Following and being followed – the 2000 follow limit on Twitter

Posted By on September 25, 2015

twittersphereThose who are social networking gurus know that each network establishes limits to reduce abuse and spam. It is also a way to manage an excessive number of unbalanced following. New users may not realize the limits until they bump up against them. A common limit on Twitter is the number of people being followed without having followers. It is common to use Twitter as a “news feed” and easy to get carried away with following others. That’s all good until you cap out a the 2000 Follow Limit on Twitter without a reciprocating return.

What’s that all about?

Twitter has a policy that you can freely follow up to 2000 people but once you reach that threshold, you’re capped out until you have at least 1800 followers. They don’t necessarily have to be people following you back… you just need at least a 90% ratio of followers-to-following in order to keep following new people. This ratio exists even for people with very large networks. (Those following 200,000 people need to have at least 180,000 followers to keep following more people.)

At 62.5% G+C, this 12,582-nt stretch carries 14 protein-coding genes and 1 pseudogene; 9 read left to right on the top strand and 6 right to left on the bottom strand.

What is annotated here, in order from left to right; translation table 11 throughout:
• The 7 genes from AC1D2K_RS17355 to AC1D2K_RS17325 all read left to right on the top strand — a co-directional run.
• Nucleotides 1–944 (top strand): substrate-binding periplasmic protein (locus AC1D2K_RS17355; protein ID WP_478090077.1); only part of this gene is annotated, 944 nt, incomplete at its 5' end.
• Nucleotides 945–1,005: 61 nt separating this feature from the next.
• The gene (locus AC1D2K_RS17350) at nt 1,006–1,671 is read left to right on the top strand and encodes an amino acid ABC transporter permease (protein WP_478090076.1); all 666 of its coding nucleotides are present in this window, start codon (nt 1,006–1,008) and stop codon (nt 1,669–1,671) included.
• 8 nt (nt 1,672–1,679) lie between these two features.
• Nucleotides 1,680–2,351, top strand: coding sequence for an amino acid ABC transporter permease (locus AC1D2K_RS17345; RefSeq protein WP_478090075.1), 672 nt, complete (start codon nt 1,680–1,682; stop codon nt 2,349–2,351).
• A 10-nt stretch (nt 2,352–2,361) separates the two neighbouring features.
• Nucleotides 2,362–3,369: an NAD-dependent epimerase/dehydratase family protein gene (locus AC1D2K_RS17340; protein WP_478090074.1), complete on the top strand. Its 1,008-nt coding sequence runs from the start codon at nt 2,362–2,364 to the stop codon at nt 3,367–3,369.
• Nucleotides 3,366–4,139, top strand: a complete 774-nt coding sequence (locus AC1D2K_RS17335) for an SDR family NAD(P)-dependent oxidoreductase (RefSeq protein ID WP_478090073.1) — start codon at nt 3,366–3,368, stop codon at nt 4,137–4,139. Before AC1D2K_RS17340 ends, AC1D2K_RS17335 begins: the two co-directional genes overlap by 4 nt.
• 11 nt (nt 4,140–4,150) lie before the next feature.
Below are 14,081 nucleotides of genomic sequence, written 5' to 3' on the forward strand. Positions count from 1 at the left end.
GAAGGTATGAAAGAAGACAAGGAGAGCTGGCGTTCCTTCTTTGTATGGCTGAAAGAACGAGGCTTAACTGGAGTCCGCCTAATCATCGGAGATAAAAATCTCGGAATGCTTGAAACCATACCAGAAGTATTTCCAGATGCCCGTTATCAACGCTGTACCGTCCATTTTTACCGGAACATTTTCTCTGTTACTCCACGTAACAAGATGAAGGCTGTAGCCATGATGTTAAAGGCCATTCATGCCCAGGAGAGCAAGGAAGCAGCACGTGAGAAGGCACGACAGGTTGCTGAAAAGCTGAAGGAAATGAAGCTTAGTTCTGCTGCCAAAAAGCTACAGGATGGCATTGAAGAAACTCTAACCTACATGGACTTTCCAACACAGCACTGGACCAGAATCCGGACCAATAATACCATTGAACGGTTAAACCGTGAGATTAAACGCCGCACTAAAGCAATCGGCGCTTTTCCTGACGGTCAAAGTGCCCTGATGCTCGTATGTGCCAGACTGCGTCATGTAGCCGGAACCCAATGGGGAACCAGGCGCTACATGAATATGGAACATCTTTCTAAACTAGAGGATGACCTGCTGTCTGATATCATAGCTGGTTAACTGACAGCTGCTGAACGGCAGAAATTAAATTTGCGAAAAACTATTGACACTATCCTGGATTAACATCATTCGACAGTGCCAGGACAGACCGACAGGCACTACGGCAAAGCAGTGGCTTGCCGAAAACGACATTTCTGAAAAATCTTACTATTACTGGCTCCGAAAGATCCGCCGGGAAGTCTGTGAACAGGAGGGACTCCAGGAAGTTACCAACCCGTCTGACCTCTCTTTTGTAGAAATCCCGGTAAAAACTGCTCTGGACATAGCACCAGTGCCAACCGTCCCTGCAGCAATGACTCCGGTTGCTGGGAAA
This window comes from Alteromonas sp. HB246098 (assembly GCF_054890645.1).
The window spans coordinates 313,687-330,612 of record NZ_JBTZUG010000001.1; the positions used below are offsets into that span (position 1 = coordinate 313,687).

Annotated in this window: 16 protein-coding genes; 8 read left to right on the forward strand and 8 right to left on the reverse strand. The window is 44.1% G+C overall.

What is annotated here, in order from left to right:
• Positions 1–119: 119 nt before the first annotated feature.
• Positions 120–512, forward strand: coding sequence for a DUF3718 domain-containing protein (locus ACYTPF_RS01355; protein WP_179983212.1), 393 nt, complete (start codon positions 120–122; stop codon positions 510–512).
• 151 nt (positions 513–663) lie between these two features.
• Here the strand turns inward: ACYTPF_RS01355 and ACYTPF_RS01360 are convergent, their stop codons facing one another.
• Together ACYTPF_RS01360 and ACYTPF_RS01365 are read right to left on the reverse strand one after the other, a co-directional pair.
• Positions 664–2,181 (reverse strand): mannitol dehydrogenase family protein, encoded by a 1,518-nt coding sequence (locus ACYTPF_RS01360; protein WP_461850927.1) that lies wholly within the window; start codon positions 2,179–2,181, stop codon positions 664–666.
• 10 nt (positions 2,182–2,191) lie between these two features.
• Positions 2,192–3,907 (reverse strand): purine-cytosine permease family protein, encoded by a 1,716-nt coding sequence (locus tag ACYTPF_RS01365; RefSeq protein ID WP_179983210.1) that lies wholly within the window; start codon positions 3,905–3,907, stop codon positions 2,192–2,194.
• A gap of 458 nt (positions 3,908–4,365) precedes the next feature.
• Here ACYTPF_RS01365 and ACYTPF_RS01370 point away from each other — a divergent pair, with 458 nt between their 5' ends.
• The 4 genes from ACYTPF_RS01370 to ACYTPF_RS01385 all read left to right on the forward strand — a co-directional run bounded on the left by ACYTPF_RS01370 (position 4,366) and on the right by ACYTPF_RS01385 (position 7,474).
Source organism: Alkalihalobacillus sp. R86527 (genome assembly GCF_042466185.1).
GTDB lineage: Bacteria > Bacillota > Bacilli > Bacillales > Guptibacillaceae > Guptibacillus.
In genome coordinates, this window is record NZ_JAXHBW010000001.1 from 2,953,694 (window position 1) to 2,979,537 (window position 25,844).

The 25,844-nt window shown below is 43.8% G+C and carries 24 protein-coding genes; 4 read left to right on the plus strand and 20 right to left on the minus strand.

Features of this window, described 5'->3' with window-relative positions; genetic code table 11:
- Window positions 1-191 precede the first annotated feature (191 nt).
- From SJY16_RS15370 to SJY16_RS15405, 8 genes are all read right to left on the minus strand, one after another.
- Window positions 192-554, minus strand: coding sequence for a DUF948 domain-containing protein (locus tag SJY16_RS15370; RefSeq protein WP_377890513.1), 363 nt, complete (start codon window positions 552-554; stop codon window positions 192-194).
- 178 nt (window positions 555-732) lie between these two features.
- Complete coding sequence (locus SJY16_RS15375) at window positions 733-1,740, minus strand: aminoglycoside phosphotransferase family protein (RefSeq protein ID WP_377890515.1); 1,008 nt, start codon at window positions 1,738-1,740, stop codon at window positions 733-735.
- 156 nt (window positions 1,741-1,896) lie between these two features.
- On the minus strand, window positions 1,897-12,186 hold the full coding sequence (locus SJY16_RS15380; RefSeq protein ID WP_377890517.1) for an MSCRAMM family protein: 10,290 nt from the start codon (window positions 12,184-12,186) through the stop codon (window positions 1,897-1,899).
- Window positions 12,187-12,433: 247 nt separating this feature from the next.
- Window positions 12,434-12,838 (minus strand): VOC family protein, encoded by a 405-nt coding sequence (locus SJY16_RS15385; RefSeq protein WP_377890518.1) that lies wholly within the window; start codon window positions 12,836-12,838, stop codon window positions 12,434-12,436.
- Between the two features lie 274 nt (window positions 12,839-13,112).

Twitter does this to prevent spam accounts and others from simply following thousands and thousands of people. They assume that the ratio somehow proves legitimacy… that if you’re follow-worthy, you must be contributing in some way to the Twitterverse. Up to 2000, it doesn’t matter how many followers you have. It’s after that point that it becomes an issue.

So how can you get over the hump?

See Stacey Donovan Zapar’s article …

Comments

Desultory - des-uhl-tawr-ee, -tohr-ee

  1. lacking in consistency, constancy, or visible order, disconnected; fitful: desultory conversation.
  2. digressing from or unconnected with the main subject; random: a desultory remark.